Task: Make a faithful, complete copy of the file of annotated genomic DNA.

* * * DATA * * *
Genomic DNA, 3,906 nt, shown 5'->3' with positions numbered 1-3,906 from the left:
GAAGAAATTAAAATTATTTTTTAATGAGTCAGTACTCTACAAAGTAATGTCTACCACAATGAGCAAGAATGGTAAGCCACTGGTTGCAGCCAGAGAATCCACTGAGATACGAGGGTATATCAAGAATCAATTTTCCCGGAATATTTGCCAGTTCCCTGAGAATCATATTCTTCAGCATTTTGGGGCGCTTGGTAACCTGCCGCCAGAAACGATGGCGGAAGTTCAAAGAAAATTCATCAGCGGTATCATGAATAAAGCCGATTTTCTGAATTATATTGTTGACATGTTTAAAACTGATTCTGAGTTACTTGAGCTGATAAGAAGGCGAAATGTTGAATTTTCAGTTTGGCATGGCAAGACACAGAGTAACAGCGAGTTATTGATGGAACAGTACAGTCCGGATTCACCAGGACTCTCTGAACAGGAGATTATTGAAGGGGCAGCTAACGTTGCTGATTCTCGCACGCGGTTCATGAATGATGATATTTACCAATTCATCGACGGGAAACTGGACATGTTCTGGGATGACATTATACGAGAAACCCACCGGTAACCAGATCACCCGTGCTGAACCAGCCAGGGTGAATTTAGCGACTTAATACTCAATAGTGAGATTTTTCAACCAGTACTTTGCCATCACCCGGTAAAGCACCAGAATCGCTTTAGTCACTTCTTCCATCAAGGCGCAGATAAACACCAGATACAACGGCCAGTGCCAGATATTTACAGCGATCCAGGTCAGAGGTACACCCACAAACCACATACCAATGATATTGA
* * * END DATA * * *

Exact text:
Genomic DNA, 3,906 nt, shown 5'->3' with positions numbered 1-3,906 from the left:
GAAGAAATTAAAATTATTTTTTAATGAGTCAGTACTCTACAAAGTAATGTCTACCACAATGAGCAAGAATGGTAAGCCACTGGTTGCAGCCAGAGAATCCACTGAGATACGAGGGTATATCAAGAATCAATTTTCCCGGAATATTTGCCAGTTCCCTGAGAATCATATTCTTCAGCATTTTGGGGCGCTTGGTAACCTGCCGCCAGAAACGATGGCGGAAGTTCAAAGAAAATTCATCAGCGGTATCATGAATAAAGCCGATTTTCTGAATTATATTGTTGACATGTTTAAAACTGATTCTGAGTTACTTGAGCTGATAAGAAGGCGAAATGTTGAATTTTCAGTTTGGCATGGCAAGACACAGAGTAACAGCGAGTTATTGATGGAACAGTACAGTCCGGATTCACCAGGACTCTCTGAACAGGAGATTATTGAAGGGGCAGCTAACGTTGCTGATTCTCGCACGCGGTTCATGAATGATGATATTTACCAATTCATCGACGGGAAACTGGACATGTTCTGGGATGACATTATACGAGAAACCCACCGGTAACCAGATCACCCGTGCTGAACCAGCCAGGGTGAATTTAGCGACTTAATACTCAATAGTGAGATTTTTCAACCAGTACTTTGCCATCACCCGGTAAAGCACCAGAATCGCTTTAGTCACTTCTTCCATCAAGGCGCAGATAAACACCAGATACAACGGCCAGTGCCAGATATTTACAGCGATCCAGGTCAGAGGTACACCCACAAACCACATACCAATGATATTGA